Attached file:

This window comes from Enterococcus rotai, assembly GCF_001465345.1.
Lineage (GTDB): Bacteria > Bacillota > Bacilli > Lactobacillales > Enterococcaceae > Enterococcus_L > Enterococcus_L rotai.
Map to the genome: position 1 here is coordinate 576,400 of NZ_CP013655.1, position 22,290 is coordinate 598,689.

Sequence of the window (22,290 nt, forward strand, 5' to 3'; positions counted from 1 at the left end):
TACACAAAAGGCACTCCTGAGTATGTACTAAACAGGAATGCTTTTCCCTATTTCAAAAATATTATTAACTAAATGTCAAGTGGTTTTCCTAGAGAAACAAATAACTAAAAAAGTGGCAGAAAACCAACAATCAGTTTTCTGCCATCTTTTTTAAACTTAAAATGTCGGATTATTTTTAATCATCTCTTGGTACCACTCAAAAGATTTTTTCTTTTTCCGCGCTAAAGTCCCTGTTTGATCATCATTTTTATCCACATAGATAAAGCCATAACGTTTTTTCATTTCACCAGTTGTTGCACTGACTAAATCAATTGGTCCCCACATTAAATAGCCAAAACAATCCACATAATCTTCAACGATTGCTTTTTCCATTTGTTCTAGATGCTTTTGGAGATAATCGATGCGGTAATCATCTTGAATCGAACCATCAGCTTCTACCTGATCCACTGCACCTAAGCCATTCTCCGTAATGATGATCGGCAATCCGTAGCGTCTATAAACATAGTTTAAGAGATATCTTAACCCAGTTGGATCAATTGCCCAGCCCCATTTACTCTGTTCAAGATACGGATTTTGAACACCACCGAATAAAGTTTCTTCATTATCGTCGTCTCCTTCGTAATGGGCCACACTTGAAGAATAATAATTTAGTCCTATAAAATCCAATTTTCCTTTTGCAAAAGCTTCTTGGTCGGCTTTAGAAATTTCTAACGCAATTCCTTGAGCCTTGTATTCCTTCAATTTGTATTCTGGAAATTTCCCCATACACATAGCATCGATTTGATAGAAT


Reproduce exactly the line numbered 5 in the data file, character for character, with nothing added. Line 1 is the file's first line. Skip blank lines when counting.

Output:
TACACAAAAGGCACTCCTGAGTATGTACTAAACAGGAATGCTTTTCCCTATTTCAAAAATATTATTAACTAAATGTCAAGTGGTTTTCCTAGAGAAACAAATAACTAAAAAAGTGGCAGAAAACCAACAATCAGTTTTCTGCCATCTTTTTTAAACTTAAAATGTCGGATTATTTTTAATCATCTCTTGGTACCACTCAAAAGATTTTTTCTTTTTCCGCGCTAAAGTCCCTGTTTGATCATCATTTTTATCCACATAGATAAAGCCATAACGTTTTTTCATTTCACCAGTTGTTGCACTGACTAAATCAATTGGTCCCCACATTAAATAGCCAAAACAATCCACATAATCTTCAACGATTGCTTTTTCCATTTGTTCTAGATGCTTTTGGAGATAATCGATGCGGTAATCATCTTGAATCGAACCATCAGCTTCTACCTGATCCACTGCACCTAAGCCATTCTCCGTAATGATGATCGGCAATCCGTAGCGTCTATAAACATAGTTTAAGAGATATCTTAACCCAGTTGGATCAATTGCCCAGCCCCATTTACTCTGTTCAAGATACGGATTTTGAACACCACCGAATAAAGTTTCTTCATTATCGTCGTCTCCTTCGTAATGGGCCACACTTGAAGAATAATAATTTAGTCCTATAAAATCCAATTTTCCTTTTGCAAAAGCTTCTTGGTCGGCTTTAGAAATTTCTAACGCAATTCCTTGAGCCTTGTATTCCTTCAATTTGTATTCTGGAAATTTCCCCATACACATAGCATCGATTTGATAGAAT